Sandbach is excited about the possibilities that the group has, but admits it is also early days in working how best to make them happen. “It has helped us find some sensible margins on some very good wines and it is a good way to share ideas and experiences. But we are still finding the best way to work together.”

Brexit and pricing

Sandbach has learnt a lot from his wine bars and cafes

Considering the number of major wholesalers and distributors that did put up their prices in the wake of the EU referendum vote and subsequent fall in duty, it is surprising to hear Sandbach didn’t. It also reveals a lot about how he likes to run his business.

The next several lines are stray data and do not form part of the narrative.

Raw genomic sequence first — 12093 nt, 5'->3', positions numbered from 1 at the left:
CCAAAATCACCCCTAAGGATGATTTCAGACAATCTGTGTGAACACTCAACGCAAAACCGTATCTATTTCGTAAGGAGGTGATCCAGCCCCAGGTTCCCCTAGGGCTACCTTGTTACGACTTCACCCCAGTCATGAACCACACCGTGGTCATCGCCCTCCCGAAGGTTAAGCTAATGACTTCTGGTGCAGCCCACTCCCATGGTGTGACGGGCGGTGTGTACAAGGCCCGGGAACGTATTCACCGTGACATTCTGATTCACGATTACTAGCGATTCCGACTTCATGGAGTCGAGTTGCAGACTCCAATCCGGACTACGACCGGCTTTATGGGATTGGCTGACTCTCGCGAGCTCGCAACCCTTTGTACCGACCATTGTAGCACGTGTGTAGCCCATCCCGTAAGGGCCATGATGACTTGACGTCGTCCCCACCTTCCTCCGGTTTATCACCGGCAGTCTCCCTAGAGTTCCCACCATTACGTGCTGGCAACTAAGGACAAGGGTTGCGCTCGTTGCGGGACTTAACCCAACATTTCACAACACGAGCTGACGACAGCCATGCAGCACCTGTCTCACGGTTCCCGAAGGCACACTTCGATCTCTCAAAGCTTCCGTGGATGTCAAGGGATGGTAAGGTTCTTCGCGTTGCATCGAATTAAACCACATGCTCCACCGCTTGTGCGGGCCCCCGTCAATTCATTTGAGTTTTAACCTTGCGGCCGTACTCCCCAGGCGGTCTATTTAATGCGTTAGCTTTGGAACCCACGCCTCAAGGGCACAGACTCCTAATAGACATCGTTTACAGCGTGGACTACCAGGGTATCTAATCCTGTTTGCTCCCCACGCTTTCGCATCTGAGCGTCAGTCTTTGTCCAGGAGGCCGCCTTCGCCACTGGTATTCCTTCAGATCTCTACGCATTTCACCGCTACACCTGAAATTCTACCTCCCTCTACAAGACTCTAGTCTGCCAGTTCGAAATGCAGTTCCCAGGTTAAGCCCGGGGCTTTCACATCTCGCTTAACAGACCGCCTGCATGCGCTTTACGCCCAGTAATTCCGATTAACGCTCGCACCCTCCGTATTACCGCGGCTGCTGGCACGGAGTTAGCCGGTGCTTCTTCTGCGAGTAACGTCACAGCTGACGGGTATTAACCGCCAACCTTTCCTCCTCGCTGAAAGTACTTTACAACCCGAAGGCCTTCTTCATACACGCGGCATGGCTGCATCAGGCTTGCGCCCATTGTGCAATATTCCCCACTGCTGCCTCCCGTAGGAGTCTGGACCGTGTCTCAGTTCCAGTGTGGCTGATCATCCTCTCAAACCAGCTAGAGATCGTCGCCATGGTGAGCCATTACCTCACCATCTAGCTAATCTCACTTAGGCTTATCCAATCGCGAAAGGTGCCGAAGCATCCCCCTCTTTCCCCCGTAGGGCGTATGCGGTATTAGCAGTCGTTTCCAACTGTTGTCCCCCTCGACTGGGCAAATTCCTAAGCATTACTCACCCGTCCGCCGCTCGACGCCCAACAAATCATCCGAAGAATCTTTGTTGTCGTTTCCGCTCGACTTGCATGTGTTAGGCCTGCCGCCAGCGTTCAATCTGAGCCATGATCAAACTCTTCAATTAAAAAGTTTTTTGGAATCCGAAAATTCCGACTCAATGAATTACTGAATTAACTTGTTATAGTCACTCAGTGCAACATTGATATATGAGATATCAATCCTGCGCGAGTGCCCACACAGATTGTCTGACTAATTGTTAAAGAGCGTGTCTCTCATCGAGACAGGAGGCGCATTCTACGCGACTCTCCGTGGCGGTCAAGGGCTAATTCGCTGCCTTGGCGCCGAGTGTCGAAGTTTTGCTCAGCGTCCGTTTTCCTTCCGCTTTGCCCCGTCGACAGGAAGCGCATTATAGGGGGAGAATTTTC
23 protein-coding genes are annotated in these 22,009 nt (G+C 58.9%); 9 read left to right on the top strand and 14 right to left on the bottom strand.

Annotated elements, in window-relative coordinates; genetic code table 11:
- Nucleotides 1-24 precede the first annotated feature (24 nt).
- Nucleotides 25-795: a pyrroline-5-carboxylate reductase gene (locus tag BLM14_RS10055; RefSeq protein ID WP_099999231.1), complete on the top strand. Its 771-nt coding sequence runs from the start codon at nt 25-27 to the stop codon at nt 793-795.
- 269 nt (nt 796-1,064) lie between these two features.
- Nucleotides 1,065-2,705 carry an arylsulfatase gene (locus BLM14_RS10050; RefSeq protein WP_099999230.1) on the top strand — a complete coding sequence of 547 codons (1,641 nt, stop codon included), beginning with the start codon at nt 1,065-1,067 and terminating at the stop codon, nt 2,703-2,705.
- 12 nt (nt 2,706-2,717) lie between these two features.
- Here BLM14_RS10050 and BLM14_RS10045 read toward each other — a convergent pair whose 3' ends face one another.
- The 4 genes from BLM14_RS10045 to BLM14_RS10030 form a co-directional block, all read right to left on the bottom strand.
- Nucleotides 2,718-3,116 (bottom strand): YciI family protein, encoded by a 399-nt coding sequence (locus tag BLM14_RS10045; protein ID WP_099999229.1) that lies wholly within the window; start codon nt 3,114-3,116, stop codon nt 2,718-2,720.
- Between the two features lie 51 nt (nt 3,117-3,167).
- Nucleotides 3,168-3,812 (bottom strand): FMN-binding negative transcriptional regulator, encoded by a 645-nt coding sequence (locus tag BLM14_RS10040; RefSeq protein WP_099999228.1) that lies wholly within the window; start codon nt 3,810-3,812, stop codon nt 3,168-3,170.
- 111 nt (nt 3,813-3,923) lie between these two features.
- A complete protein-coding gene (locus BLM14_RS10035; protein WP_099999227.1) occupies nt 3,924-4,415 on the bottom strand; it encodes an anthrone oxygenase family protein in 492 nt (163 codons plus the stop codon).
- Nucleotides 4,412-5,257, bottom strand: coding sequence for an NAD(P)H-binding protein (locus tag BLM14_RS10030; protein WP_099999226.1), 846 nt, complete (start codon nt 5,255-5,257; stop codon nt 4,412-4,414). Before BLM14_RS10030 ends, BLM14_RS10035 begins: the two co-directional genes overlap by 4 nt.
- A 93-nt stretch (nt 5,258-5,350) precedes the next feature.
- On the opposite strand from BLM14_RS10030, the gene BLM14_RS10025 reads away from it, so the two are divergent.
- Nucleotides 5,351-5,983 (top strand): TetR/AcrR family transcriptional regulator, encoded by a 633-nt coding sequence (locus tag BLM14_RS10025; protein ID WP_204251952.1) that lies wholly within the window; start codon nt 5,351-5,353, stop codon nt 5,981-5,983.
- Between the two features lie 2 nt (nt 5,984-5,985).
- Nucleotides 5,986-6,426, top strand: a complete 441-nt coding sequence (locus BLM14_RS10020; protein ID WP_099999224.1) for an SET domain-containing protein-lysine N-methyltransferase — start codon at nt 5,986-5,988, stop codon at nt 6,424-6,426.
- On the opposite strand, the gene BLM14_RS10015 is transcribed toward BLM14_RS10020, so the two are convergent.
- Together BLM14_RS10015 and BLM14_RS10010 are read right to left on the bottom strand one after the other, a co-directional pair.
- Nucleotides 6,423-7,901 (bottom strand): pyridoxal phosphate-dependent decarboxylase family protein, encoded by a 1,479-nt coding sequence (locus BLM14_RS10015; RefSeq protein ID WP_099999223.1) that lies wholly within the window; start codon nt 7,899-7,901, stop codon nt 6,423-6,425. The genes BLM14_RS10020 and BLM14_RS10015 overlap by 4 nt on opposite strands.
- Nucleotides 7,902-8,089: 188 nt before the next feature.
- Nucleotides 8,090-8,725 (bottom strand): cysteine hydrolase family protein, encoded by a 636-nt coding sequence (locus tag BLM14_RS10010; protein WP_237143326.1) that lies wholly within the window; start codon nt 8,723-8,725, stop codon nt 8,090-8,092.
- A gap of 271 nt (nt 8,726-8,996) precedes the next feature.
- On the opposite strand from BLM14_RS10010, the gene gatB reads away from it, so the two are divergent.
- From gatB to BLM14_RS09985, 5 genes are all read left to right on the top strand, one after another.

He explains why: “We shall have to look at the situation again in the first quarter of this year, but we have had a lot of loyalty from our customers and wanted to show them some loyalty back. It might be more difficult this year, but we know that our customers are looking for consistent pricing. That’s the key. They might be able to get a bigger range from larger distributors, but they can’t be sure that their pricing will be consistent.”

He is more than hopeful that there could be better news with wine duty in the March Budget.
“Surely the Chancellor can’t put up duty again this year. We need to encourage the industry as a whole to make our case that he doesn’t. Either way we are quiet cautious about hedging our bets with currency and always look to build in a bit of wiggle room.”

The Oxford Wine Company goes in to its 25th year in clearly a strong position. It has grown to such an extent that it now has a staff count, including full and part-time staff, topping 40 people. But with Sandbach at the helm they know they have someone who is out there fighting for them.